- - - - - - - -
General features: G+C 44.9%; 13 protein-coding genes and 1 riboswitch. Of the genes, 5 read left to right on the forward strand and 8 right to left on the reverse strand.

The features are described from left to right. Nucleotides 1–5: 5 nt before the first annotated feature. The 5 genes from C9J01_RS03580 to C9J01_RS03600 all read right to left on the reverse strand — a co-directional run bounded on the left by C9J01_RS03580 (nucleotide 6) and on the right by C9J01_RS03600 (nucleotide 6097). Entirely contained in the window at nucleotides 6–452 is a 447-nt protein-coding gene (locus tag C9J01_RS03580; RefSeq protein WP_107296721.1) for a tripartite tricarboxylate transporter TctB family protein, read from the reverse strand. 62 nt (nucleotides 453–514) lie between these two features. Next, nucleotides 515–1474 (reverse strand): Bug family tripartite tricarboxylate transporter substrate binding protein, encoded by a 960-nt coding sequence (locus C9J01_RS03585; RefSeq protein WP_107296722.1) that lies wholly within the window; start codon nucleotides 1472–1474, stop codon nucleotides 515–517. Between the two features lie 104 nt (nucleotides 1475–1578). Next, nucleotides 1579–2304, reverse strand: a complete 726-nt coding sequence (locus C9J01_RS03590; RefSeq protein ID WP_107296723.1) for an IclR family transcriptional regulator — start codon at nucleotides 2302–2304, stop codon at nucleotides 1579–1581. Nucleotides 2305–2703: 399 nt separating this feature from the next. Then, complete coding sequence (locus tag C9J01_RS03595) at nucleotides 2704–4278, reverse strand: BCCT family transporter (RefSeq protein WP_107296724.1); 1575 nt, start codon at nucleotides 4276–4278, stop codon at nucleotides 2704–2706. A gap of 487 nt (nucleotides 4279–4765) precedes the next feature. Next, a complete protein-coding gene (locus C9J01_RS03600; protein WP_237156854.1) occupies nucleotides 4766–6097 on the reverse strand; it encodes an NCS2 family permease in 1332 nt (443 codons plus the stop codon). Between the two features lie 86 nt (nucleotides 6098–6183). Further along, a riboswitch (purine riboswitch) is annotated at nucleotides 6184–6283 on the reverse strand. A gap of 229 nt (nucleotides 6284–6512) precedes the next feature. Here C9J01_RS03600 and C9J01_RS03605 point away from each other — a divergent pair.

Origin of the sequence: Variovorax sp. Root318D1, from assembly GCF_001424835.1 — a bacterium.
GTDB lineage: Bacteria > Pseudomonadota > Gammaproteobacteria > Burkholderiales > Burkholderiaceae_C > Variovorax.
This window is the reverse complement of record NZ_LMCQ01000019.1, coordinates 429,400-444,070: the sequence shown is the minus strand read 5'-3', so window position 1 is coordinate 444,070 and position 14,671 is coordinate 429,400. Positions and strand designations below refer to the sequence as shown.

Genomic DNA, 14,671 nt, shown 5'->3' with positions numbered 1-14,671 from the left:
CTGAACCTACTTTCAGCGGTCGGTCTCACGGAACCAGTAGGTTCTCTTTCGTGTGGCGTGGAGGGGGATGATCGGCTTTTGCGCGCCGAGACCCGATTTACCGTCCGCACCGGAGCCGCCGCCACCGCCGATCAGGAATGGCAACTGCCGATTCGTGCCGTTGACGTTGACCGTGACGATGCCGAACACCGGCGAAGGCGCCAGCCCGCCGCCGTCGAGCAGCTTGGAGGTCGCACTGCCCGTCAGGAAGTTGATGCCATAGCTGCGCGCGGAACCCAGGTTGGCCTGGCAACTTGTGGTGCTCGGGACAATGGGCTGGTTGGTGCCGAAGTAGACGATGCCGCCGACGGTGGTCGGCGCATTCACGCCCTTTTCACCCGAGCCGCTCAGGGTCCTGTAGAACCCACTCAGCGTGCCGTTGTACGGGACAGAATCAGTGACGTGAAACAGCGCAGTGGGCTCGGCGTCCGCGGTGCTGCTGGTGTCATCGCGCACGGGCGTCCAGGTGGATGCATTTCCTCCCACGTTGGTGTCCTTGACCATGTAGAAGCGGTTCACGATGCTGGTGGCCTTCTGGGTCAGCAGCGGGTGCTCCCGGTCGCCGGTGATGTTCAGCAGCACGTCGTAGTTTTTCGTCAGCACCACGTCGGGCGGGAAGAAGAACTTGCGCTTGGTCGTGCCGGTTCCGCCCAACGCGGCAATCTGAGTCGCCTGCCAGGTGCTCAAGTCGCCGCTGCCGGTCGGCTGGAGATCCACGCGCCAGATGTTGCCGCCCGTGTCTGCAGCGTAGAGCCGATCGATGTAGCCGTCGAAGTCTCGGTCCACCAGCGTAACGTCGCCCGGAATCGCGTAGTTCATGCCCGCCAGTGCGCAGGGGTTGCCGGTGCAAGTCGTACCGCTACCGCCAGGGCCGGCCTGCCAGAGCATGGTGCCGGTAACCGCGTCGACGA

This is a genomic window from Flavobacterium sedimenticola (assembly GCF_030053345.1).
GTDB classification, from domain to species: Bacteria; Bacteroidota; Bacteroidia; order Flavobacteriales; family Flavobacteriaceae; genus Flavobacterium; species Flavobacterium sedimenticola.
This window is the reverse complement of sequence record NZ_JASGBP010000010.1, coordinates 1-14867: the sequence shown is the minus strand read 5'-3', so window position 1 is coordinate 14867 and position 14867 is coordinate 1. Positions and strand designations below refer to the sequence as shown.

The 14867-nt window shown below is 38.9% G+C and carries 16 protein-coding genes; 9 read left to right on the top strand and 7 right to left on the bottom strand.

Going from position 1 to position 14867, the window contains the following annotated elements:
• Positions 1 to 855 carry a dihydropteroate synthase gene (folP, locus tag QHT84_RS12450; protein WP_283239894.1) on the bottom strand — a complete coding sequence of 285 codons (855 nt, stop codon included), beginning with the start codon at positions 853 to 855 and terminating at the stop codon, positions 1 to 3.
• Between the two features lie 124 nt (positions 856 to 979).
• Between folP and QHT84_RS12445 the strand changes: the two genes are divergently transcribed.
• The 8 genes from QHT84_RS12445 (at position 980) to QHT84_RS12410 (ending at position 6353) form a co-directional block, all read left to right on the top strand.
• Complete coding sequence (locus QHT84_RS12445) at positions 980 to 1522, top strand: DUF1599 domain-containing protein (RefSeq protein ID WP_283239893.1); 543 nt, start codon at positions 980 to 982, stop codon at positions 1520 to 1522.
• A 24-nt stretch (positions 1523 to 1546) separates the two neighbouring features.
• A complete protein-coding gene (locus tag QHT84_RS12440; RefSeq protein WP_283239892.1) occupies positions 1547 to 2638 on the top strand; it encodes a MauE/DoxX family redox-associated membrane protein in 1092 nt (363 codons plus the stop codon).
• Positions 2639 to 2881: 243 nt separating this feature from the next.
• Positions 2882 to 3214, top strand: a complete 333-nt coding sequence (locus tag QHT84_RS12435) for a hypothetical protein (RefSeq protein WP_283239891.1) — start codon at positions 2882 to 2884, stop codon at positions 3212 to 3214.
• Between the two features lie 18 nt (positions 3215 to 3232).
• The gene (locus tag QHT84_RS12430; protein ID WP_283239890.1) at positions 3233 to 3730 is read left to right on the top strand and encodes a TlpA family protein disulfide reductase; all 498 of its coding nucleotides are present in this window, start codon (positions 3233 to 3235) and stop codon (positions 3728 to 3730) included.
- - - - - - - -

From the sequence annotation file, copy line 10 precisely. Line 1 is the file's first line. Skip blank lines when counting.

This window is the reverse complement of sequence record NZ_JASGBP010000010.1, coordinates 1-14867: the sequence shown is the minus strand read 5'-3', so window position 1 is coordinate 14867 and position 14867 is coordinate 1. Positions and strand designations below refer to the sequence as shown.